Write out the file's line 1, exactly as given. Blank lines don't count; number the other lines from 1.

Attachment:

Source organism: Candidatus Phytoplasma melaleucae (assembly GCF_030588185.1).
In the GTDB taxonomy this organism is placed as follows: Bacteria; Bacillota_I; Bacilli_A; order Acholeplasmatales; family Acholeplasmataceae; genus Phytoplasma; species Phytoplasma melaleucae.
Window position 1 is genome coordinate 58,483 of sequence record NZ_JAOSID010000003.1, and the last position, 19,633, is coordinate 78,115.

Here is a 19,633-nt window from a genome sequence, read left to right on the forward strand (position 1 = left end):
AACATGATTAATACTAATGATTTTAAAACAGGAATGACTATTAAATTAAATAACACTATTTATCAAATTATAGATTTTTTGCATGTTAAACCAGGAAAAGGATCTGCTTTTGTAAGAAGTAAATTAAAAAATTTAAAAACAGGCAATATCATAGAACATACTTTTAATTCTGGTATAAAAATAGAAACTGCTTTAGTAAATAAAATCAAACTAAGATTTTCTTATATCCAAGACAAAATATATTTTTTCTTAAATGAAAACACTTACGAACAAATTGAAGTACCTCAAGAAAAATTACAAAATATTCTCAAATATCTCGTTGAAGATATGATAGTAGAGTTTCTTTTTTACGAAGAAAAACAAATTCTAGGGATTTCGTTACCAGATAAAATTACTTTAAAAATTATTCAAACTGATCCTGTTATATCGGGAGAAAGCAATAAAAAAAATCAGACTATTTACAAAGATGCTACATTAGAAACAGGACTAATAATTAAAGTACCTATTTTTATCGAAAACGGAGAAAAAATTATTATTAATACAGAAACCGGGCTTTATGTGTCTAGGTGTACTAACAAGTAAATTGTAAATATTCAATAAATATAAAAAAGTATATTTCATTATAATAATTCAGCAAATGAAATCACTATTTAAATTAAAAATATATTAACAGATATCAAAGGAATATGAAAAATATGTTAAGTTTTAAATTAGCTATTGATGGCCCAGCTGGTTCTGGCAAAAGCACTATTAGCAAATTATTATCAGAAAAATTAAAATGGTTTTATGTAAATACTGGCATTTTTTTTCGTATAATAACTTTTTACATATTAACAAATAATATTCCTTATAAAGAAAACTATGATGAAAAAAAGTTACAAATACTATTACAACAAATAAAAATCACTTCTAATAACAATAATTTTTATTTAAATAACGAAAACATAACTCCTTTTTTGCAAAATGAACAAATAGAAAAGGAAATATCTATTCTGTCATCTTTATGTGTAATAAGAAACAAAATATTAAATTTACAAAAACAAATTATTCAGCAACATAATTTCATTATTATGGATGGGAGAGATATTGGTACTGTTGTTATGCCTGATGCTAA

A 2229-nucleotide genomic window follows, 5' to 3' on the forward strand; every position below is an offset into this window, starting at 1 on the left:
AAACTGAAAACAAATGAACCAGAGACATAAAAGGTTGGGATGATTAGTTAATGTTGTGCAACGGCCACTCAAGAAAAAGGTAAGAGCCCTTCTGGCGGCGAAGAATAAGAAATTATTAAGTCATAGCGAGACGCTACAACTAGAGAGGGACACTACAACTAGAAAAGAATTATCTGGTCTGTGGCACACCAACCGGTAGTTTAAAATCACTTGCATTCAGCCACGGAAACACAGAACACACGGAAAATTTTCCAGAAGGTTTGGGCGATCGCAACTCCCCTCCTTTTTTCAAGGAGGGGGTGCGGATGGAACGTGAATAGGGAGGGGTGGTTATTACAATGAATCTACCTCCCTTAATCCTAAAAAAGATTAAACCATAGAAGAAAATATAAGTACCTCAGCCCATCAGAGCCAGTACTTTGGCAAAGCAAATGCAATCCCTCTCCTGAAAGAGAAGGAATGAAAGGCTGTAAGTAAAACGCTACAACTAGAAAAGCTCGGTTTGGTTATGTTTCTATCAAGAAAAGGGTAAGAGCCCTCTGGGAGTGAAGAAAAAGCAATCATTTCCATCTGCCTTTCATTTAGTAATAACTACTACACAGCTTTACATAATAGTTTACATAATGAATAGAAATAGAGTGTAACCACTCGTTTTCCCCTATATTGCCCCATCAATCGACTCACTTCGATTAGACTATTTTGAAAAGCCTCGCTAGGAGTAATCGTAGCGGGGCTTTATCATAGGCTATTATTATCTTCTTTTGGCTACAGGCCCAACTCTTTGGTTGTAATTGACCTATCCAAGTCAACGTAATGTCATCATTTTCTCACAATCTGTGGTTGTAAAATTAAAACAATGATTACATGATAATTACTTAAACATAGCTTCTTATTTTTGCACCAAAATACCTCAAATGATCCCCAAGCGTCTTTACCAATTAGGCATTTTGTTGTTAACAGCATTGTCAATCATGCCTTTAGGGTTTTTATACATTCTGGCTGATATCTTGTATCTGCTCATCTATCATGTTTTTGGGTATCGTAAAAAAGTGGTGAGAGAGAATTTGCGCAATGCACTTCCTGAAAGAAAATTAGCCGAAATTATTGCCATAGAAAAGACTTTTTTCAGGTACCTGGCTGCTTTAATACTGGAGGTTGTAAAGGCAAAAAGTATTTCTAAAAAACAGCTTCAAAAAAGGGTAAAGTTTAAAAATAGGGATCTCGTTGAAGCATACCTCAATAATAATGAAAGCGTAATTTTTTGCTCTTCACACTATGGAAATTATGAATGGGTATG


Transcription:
Source organism: Candidatus Phytoplasma melaleucae (assembly GCF_030588185.1).